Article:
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Peters v Texas Instruments Inc

December 15, 2011 – Case Report


Peters v. Texas Instruments, Inc., C.A. No. 10C-06-043 JRJ, (Del. Super. Ct. September 30, 2011)


In a continuing effort to keep you up-to-date on happenings in workers’ compensation we offer the following important information.


This is a factually and legally interesting case.  Although decided by a Delaware court it applies Texas law as interpreted by the Delaware court.  The Court first looked at whether the exclusive remedy provision of the Texas Workers' Compensation Act bars claims for injuries suffered by an employee's child caused or contributed to by the employee's exposure to hazardous substances in the workplace.  In other words the child is not nor was not the employee of Texas Instruments at the time of the hazardous exposure.  The Court held the child’s claims are "derivative" of his employee father’s claim and thus are barred by the exclusive remedy provision of the Texas Workers' Compensation Act


Grady Peters the father claims he was exposed to "hazardous, genotoxic, and reproductively toxic substances" while employed by Texas Instruments.  Mr. Peters claims this exposure “caused an insult to his reproductive system,” which contaminated or altered his semen. Mr. Peters said this hazardous exposure occurred prior to and at the time of the conception and gestation of his son, Christopher.  Christopher was born with birth defects, including retinoblastoma.  Grady Peters sued Texas Instruments on his own behalf and on behalf of Christopher.


Texas Instruments denied the suit arguing that: Grady Peters’ claim would have been the basis for a workers' compensation claim had it been timely asserted, and since Grady’s and Christopher Peters' claims derive from Grady's alleged workplace exposure, therefore, these claims are barred by the exclusive remedy of workers’ compensation.  Texas Instruments also argued that Grady’s and Christopher’s claim for preconception tort liability is not recognized under Texas law.  In other words, Grady and Christopher were claiming that Christopher was injured by a hazardous exposure that occurred before he was ever conceived!


The Delaware court stated that while Texas courts recognize that family members' claims that are derivative of the employee's claim are included within the exclusive remedy bar of workers' compensation, however “no Texas case directly addresses this present situation, i.e., the alleged preconception injury resulting from Grady's workplace exposure.”  The court went on to state the only reported Texas appellate decision referencing the term "preconception" or "preconception tort," is Fox v. Estrada, No. 14-97-00821-CV 1998 Tex. App. LEXIS 7506 (Tex. App. - Houston [14th Dist.] Dec. 3, 1998, no writ), an unpublished decision.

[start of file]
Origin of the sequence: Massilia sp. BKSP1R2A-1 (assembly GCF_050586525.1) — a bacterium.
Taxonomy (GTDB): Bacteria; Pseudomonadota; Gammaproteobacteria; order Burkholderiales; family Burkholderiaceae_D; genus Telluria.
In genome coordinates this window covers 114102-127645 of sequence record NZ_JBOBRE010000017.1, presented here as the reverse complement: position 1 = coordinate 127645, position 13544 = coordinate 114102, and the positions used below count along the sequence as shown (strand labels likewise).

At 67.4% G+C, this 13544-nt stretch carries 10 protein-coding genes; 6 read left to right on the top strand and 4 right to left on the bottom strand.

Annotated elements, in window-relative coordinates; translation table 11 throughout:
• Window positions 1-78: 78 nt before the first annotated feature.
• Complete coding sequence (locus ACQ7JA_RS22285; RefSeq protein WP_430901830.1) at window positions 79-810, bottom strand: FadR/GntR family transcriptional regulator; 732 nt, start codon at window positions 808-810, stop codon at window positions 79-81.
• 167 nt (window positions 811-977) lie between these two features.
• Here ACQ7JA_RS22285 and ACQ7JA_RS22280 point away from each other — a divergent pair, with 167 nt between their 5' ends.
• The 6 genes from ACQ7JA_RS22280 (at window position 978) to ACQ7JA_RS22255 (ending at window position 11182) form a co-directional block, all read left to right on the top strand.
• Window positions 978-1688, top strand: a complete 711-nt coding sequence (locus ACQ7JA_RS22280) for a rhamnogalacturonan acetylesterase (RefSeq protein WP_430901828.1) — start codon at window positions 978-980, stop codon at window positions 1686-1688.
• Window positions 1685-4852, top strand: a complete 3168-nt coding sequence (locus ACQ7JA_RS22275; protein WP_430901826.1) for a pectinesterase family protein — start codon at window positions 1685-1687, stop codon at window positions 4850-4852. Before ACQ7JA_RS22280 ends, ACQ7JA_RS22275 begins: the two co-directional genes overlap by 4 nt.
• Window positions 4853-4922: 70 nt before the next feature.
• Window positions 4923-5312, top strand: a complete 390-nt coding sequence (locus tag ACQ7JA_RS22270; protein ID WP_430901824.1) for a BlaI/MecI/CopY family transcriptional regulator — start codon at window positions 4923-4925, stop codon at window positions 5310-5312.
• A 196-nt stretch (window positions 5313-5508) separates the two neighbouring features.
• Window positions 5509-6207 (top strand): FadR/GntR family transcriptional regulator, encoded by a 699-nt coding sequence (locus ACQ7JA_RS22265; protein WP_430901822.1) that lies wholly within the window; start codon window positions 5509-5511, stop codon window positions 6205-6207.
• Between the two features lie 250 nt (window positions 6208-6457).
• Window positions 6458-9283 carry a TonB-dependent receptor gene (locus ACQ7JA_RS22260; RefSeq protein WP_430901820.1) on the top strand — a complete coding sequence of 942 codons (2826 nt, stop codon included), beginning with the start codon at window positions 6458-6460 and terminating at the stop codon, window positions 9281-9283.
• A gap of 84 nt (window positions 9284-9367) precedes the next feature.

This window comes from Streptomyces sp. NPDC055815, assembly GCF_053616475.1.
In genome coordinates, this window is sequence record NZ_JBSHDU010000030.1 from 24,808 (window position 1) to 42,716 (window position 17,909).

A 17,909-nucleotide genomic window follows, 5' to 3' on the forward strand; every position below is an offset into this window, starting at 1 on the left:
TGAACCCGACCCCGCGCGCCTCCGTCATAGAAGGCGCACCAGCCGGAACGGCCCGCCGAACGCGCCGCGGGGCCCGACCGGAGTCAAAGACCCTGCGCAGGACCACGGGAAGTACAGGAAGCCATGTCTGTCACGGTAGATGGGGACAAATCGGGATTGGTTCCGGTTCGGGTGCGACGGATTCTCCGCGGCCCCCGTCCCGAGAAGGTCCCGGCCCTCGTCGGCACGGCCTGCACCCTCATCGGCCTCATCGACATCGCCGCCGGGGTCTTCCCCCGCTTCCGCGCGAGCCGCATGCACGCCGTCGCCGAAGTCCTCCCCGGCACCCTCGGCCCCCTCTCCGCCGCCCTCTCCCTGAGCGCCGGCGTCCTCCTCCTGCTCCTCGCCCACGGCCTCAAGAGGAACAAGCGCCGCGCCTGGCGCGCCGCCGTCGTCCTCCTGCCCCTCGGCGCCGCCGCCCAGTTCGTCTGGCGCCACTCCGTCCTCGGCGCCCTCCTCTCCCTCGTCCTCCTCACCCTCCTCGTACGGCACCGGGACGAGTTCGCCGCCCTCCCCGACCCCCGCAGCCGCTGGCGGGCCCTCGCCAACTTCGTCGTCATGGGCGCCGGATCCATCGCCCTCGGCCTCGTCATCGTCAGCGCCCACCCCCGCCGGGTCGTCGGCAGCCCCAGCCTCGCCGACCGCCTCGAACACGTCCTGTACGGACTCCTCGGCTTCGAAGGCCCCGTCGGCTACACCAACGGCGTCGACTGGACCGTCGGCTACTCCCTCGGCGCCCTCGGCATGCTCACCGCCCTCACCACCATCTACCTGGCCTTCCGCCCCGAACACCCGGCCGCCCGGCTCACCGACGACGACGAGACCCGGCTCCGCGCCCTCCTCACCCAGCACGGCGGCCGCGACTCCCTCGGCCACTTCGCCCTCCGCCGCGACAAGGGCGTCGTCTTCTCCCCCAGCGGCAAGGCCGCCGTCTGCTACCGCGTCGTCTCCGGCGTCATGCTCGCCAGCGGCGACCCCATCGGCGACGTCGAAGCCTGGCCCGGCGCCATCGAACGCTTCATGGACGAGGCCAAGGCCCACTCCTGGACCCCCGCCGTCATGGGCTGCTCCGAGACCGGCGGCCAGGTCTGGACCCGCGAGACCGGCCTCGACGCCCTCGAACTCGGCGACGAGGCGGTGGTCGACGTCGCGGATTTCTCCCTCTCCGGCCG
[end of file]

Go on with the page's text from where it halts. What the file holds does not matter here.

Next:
The 14th Court of Appeals in Fox v. Estrada did not reach the question of whether Texas law recognized a preconception tort.  However, in the case of Chenault v. Huie, 989 S.W.2d 474 (Tex. App. - Dallas 1999, no writ), the Dallas Court of Appeals was unwilling to recognize potential preconception liability, finding that such matters were squarely within the purview of the legislature.


The Delaware court also declined to hold that there was preconception liability citing to the Texas Supreme Court case of Roberts v. Williamson, 111 S.W.3d 113 (Tex. 2003). In Roberts v. Williamson, 111 S.W.3d at 118, the Supreme Court held that the parent-child relationship is not reciprocal like husband and wife and that the child is the party to the relationship who needs special protection. The Court conceded that serious injury to a child will have emotional consequences for the parents. “Tort law, however, cannot remedy every wrong. Sound public policy requires an end at some point to the consequential damages that flow from a single negligent act. As the New York Court of Appeals has explained: ‘Every injury has ramifying consequences, like the ripplings of the waters, without end. The problem for the law is to limit the legal consequences of wrongs to a controllable degree.’" Id.


The Peters v. Texas Instruments, Inc., case can be read here:




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